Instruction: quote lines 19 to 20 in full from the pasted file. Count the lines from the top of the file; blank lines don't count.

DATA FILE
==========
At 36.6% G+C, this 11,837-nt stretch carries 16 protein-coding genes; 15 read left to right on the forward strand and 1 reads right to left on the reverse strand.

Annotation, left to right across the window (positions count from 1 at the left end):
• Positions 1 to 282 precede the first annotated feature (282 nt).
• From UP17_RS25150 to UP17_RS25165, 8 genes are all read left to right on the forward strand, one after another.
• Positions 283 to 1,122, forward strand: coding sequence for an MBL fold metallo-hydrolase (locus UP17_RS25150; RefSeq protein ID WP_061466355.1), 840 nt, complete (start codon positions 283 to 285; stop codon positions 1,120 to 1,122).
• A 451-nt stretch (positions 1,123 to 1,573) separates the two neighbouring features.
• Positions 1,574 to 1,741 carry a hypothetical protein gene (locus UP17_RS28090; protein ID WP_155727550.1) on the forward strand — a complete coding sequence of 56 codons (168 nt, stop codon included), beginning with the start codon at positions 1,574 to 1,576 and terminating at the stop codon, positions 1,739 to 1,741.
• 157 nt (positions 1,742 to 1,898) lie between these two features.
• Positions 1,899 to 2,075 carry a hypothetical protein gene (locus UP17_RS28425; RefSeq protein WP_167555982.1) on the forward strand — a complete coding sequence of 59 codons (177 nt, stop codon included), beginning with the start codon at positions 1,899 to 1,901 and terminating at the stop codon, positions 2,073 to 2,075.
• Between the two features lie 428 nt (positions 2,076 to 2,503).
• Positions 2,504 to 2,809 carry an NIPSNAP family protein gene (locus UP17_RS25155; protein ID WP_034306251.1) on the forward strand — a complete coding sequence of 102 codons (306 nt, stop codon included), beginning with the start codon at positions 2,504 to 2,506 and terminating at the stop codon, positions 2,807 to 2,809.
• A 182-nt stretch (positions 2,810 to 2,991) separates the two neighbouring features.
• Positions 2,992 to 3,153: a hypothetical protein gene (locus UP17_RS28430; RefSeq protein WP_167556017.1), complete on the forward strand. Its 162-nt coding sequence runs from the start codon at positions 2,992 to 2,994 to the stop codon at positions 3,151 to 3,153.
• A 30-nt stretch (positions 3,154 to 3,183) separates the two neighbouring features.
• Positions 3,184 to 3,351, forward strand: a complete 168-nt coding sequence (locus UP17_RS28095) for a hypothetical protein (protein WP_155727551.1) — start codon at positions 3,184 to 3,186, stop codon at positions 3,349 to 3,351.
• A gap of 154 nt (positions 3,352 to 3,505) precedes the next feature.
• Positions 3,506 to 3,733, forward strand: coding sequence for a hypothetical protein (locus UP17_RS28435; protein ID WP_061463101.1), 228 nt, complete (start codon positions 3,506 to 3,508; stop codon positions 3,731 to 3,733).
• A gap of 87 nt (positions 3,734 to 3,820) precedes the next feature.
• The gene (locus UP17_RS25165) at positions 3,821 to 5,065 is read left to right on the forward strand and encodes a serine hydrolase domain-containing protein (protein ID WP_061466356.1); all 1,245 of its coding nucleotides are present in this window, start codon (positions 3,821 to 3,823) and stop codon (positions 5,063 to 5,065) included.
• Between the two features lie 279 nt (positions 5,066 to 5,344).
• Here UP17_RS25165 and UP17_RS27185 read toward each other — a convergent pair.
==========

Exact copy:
• The gene (locus UP17_RS25165) at positions 3,821 to 5,065 is read left to right on the forward strand and encodes a serine hydrolase domain-containing protein (protein ID WP_061466356.1); all 1,245 of its coding nucleotides are present in this window, start codon (positions 3,821 to 3,823) and stop codon (positions 5,063 to 5,065) included.
• Between the two features lie 279 nt (positions 5,066 to 5,344).